Anyone who’s ever seen a Disney film knows how campy they can be.
From butch queens like The Little Mermaid’s Ursula—who was legitimately based on famous drag queen Divine—to swishy little fairies like Jafar from Aladdin (girl, please, he’s not fooling anyone), the queer undertones among Disney characters have been an open secret in the LGBT community for years. And let’s not even get started on the number of Disneyland and Disney World cast members who are trolling for hot gay action on Grindr.
But Disney has yet to acknowledge its queer fan base with an openly gay, bisexual, or transgender character. And a new online movement—started by a high school senior—could change that.
When 17-year-old Alexis Isabel Moncada mused about the film Frozen’s subtle lesbian tendencies and tweeted at Disney late Saturday night to #GiveElsaAGirlfriend, the response was immediate and enthused.
I hope Disney makes Elsa a lesbian princess imagine how iconic that would be
— Alexis Isabel (@lexi4prez) May 1, 2016
— Alexis Isabel (@lexi4prez) May 1, 2016
Moncada, who identifies as a bisexual Latina and also runs the popular blog Feminist Culture, told the Daily Dot that she thinks a lot of people already view Frozen’s plot as a coming-out story. And even more people are frustrated by the fact that there has never been an LGBT Disney character.
“Honestly, it bothers me a lot,” Moncada told the Daily Dot, “because I know there are lots of girls out there, including myself, who have been so confused as a child about their feelings.”
She’s hardly alone. In less than 24 hours since Moncada started the hashtag #GiveElsaAGirlfriend, it was used in tens of thousands of tweets and retweets.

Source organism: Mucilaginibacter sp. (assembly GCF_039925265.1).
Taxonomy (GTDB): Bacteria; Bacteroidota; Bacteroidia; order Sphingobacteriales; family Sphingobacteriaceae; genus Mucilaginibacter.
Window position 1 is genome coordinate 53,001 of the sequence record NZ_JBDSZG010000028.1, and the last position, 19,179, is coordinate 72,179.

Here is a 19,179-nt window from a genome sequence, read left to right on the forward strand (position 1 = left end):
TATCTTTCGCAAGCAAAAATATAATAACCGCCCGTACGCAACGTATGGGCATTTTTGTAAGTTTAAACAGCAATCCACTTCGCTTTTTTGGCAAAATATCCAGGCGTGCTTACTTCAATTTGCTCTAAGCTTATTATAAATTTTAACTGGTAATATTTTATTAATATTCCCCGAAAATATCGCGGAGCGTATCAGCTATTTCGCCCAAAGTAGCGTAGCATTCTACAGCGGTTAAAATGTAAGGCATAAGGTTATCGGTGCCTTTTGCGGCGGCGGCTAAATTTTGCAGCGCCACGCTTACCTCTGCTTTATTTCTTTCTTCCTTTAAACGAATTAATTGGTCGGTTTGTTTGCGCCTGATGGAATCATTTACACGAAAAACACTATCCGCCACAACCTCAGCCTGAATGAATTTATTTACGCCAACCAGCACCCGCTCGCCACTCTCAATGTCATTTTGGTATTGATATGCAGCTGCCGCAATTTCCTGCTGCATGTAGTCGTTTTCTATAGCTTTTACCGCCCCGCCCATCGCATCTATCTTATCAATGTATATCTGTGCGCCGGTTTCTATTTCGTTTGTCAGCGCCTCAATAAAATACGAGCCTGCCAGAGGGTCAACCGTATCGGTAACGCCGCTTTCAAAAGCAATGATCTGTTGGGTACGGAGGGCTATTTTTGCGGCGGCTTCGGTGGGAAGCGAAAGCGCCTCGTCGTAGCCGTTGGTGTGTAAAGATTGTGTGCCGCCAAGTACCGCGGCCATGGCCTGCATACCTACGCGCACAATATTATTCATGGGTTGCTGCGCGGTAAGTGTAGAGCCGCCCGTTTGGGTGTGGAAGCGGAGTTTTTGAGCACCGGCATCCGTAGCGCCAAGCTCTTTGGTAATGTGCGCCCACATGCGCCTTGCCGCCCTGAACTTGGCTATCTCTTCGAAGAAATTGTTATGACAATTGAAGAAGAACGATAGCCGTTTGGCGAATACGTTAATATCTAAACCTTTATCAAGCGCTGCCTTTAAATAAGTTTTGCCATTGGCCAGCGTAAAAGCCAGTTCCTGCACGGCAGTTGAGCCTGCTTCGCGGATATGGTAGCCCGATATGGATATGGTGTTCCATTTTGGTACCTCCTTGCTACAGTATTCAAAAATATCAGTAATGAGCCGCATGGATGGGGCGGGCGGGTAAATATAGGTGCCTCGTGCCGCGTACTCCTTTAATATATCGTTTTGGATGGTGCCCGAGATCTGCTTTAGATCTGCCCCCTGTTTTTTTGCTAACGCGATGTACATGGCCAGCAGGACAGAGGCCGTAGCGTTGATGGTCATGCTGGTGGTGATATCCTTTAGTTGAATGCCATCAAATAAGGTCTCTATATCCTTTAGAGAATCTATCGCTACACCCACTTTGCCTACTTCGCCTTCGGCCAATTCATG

#GiveElsaAGirlfriend because LGBT kids deserve to know that there is nothing wrong with them💛💛💛💛💛
— jeffrey marsh (@thejeffreymarsh) May 1, 2016
— paula not deen (@possiblypaula) May 1, 2016
If a gay Disney princess will turn little girls gay how come the mermaid Disney princess didn't turn me into a mermaid? #GiveElsaAGirlfriend
— The Volatile Mermaid (@OhNoSheTwitnt) May 2, 2016
The reaction has stunned the teen who started it all.
“I really didn’t think it would ever get this popular,” said Moncada. “It’s amazing to see so many people want LGBT representation.”
Disney has yet to respond to the viral campaign, but the conversation that Moncada initiated is bigger than just one powerhouse Hollywood studio. The lack of LGBT characters in media directed at children and young adults is palpable—and worrisome, considering recent polls that show less than half of teens aged 13 to 20 identify as heterosexual.
Kids aren’t the only ones suffering from a sense of media alienation. On Monday, GLAAD released the results of its annual Studio Responsibility Index—which not only showed no increase in LGBT movie characters, it also showed a decline in LGBT racial and ethnic character diversity.
To add to the lack of representation, the heightened levels of anti-LGBT discrimination are clear just by scrolling through the #GiveElsaAGirlfriend hashtag—where trolls have inserted countless homophobic and transphobic comments directed not only at the teen girl who launched the idea, but at the LGBT community at large.
So where does a young bisexual Latina turn when she wants to see herself reflected as a princess? So far, the only queer princess in mainstream media is the bisexual Mulan starring in ABC’s Once Upon a Time. And while Disney’s first Latina princess, Elena, makes her debut this year, it’s unclear whether she prefers the love of a prince, princess, or both.
“We’re portraying princesses as this one form, even though every girl can be a princess,” Moncada told the Daily Dot. “If I would have had that kind of representation as a kid, I wouldn’t have felt so alone in it.”
Disney had better watch out: Moncada is graduating from high school this spring, and she has some pretty specific ideas for who she wants to see Elsa fall in love with. Sounds like somebody is ready for a screenwriting job.
“I think a creation of a fire princess would be super creative and cool!” Moncada said.
Queer Disney princesses, here we come.